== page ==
Lately, I’ve been noticing something strange. Work is getting easier. Not easy. But easier.

And I think I have figured out why.

The kids are gone.

I am a higher ed person with two kids in college. In two different states. Neither of which is the state that my wife and I live.

To work in academia is to work all the time. The big thing that people outside of higher ed get wrong about academic careers is how hard academics work.

The data on professors shows an average workweek of 61 hours.   I bet that this is an underestimate.

There are no data that I know of on alt-ac work hours. Every alternative academic that I know work all the time.

Raising children is staggeringly time-consuming. And in contrast to the conventional wisdom and childrearing, the older kids get the more time they seem to consume. (Although academic parents with younger kids will surely disagree, I don’t remember much about those years).

I basically spent the entirety of the Obama presidency driving my kids to sports.

Nowadays, my time is my own.

I need to get home to let the dog out, but that’s about it. When the dog moves on to emeritus status (a euphemism – she is 14), I’ll have no daily family responsibilities beyond those necessary to keep my wife and me alive.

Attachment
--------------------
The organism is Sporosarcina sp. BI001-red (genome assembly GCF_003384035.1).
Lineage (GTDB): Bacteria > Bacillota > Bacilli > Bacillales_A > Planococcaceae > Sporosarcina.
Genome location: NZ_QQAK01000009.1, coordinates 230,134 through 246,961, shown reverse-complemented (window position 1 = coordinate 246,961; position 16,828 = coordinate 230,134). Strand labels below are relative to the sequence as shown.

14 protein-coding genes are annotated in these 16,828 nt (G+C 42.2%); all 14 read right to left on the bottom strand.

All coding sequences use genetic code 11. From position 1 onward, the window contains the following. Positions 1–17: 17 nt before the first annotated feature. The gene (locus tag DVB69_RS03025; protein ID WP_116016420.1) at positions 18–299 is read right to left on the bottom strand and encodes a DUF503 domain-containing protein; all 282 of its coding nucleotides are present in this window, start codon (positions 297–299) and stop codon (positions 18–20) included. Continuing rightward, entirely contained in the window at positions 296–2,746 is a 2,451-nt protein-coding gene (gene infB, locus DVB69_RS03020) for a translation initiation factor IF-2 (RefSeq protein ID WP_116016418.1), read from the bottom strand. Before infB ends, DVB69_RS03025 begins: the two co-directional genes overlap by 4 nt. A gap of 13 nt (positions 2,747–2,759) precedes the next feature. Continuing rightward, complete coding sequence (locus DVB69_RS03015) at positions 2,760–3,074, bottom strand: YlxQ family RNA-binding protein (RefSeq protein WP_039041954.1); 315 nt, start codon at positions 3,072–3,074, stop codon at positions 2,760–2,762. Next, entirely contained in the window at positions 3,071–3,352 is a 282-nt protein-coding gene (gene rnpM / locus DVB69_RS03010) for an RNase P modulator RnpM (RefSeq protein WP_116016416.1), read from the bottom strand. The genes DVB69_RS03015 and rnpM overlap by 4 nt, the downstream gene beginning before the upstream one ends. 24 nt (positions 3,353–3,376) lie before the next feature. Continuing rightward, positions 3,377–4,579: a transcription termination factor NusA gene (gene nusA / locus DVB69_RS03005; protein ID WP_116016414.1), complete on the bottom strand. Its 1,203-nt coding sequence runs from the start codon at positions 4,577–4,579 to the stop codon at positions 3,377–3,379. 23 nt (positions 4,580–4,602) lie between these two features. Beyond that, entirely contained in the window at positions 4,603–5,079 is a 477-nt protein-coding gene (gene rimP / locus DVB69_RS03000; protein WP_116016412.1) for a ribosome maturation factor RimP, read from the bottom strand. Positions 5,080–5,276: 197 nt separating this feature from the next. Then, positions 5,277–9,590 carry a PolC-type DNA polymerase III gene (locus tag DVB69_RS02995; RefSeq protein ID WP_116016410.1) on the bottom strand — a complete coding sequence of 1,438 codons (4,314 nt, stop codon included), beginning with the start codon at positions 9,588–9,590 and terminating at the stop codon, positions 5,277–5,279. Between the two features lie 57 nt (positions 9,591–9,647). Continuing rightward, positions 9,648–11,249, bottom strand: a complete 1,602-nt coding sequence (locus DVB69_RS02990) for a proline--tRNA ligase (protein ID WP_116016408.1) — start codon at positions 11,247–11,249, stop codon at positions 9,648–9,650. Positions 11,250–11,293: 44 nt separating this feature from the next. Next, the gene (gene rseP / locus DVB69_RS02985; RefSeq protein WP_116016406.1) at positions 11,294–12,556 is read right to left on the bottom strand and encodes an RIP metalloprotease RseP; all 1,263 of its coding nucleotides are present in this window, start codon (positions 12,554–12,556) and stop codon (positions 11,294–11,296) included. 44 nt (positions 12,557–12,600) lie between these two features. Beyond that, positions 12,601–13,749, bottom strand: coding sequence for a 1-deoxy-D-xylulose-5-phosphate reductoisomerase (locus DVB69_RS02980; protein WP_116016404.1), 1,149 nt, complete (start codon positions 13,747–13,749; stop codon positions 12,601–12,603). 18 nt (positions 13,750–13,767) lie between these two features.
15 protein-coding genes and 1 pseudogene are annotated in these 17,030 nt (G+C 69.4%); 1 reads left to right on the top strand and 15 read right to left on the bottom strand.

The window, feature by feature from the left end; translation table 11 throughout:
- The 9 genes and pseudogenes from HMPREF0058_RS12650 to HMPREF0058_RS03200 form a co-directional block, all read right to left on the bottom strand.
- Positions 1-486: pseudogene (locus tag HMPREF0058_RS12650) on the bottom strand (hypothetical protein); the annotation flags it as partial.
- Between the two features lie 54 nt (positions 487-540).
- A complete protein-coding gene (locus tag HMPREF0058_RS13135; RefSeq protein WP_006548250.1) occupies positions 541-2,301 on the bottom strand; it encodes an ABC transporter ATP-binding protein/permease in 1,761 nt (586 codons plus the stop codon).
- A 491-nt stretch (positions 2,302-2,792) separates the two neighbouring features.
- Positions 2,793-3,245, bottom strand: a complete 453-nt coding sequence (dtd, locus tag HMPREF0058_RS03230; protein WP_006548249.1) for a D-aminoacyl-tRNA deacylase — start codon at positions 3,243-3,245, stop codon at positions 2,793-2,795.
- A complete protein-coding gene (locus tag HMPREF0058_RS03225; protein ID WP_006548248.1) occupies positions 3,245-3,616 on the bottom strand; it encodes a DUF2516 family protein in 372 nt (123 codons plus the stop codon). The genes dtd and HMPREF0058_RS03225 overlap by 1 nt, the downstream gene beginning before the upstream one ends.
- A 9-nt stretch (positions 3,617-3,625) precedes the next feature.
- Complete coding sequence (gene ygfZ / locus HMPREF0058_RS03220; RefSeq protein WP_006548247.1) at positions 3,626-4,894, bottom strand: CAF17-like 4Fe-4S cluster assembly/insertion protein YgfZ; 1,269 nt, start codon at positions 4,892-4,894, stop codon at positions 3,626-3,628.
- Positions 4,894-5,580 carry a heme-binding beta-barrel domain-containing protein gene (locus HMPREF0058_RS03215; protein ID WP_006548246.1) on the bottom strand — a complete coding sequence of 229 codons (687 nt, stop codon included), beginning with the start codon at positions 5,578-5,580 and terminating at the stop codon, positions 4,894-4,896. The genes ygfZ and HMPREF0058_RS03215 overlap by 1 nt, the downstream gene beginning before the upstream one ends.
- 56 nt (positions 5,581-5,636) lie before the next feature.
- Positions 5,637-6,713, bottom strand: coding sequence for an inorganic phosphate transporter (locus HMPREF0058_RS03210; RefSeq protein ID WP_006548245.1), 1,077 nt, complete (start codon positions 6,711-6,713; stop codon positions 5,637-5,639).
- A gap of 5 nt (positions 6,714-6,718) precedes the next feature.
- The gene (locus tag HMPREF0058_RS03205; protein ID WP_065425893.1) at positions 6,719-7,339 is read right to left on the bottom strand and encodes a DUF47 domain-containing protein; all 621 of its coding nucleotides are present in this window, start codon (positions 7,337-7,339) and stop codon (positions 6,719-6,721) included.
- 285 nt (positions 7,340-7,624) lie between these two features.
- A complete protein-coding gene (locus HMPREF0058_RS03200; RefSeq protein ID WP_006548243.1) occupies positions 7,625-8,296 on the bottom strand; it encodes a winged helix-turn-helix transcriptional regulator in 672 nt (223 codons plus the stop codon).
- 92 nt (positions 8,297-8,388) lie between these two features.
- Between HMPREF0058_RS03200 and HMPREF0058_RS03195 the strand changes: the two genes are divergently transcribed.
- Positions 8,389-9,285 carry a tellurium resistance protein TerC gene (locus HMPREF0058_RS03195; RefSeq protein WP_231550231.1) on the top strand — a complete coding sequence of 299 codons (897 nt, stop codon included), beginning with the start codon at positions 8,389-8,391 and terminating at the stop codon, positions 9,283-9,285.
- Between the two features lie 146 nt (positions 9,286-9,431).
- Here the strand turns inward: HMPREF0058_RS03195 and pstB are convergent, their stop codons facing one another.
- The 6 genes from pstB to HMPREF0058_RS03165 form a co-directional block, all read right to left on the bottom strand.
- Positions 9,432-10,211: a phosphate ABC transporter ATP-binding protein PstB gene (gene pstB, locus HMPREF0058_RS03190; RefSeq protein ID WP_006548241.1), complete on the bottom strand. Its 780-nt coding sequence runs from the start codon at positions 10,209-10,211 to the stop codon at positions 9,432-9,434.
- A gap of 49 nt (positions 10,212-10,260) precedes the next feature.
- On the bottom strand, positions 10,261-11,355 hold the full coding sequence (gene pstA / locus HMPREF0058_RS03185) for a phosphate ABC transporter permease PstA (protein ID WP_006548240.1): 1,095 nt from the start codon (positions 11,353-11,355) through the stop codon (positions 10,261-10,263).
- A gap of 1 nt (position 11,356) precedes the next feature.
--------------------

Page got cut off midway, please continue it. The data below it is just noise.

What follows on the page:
All this extra time – non-kid time leaves more time for my higher ed job. As my family time responsibilities have lessened, my work responsibilities feel more manageable.

What does this say about work and family?

Probably nothing good

As a society, we do a terrible job of getting work/life balance correct. Higher ed is maybe among the worst offender.

You’d think with the ability to work more flexibly that we’d be better in academia than other industries. Think again. Flexible academic work mostly translates into all-the-time work.

Academia is a hugely competitive industry. We are facing structural challenges of demographic, economic, competitive, and political headwinds. Every school seems to be fighting over an ever-smaller pie. Scarcity is being wired into our operating systems.

Academics, both traditional and alternative, work long hours because we are embedded in an ecosystem that demands this sort of commitment. The expectations around productivity have only increased, while the number of hours in a day has not.

When the kids were at home, I was continually failing at most everything. Failing to be able to give either my full attention to work or the kids. Now, if I fail at work, I can no longer blame the kids. They are gone.

I’m grateful to all my colleagues over the years who stepped in when I couldn’t be around. When the kids were sick. When there was a teacher in-service day. When we were off on college tours.

I think about all the other family responsibilities that cause academics to juggle multiple roles and multiple commitments. How many of our colleagues are taking care of parents or other family members? Who among you are managing both your academic career and aging parents?

Academic careers shouldn’t only feel manageable when the kids are out of the house.

Work in higher ed should make sense for parents and caregivers, as well as for empty nesters.

How has your academic job changed as your family life has evolved?

Inside Higher Ed